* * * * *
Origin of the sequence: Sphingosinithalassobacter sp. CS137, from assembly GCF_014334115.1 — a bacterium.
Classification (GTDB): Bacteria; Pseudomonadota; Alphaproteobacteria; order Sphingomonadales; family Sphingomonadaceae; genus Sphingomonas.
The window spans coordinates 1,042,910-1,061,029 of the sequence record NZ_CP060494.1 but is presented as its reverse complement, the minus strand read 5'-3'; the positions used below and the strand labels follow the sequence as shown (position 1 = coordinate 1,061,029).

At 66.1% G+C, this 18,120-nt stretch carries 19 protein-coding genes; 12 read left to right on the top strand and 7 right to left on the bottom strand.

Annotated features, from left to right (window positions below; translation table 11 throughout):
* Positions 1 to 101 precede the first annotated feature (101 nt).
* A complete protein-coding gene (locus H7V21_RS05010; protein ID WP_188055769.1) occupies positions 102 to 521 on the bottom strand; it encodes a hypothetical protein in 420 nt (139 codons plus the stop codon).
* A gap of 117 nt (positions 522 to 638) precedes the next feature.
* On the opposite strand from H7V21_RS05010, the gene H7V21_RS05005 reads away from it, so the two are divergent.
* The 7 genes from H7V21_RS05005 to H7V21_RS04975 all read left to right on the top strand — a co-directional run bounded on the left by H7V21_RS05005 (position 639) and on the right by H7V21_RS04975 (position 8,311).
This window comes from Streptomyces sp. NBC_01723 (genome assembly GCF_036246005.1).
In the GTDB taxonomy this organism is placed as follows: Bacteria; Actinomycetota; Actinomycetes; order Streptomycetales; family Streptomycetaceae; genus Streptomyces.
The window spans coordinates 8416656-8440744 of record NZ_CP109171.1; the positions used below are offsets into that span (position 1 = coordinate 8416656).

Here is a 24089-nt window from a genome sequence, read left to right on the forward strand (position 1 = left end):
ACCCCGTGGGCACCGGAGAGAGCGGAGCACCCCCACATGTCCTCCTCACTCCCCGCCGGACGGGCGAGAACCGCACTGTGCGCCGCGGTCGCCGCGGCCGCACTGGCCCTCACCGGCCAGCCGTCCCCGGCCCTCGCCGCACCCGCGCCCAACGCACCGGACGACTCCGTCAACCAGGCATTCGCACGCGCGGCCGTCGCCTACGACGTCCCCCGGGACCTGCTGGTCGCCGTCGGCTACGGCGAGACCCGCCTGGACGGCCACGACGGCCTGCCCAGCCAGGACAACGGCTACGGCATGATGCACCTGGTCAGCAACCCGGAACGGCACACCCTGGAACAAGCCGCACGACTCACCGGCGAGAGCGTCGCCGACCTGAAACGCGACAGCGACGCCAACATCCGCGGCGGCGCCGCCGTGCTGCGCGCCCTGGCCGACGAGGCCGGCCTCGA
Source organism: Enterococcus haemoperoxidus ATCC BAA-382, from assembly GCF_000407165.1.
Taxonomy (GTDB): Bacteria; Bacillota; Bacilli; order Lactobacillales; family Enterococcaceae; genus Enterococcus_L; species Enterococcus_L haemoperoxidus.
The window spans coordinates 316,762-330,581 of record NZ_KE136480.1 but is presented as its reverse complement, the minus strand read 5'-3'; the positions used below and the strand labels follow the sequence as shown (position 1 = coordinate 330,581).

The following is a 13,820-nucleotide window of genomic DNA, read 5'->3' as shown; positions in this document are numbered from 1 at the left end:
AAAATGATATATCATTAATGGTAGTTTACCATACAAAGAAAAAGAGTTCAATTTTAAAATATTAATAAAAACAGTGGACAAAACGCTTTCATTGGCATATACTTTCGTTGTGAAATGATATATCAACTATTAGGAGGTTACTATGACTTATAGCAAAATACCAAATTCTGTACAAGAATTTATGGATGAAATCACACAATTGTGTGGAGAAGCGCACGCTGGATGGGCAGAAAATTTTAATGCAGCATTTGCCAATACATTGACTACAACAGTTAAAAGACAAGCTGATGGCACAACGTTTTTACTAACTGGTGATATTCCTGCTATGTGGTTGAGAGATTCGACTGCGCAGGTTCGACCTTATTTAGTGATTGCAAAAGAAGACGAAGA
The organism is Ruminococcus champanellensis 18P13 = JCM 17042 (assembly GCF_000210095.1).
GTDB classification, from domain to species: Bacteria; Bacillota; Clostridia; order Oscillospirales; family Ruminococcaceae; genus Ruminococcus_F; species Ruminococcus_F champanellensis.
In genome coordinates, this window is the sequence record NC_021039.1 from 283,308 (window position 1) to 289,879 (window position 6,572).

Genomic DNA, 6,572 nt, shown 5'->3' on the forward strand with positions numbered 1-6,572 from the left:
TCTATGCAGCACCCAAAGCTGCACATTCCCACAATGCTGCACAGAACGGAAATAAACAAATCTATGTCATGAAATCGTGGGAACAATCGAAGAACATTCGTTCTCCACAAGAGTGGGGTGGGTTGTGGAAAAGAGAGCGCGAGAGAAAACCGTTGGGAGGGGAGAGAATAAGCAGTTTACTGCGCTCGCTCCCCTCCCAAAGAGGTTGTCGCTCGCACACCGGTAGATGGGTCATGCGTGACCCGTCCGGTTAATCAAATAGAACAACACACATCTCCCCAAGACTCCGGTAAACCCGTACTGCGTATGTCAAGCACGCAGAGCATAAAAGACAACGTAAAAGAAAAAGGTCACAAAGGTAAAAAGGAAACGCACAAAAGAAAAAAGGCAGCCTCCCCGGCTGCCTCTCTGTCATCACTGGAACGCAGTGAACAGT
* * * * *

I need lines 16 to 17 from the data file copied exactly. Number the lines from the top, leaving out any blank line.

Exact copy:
Source organism: Enterococcus haemoperoxidus ATCC BAA-382, from assembly GCF_000407165.1.
Taxonomy (GTDB): Bacteria; Bacillota; Bacilli; order Lactobacillales; family Enterococcaceae; genus Enterococcus_L; species Enterococcus_L haemoperoxidus.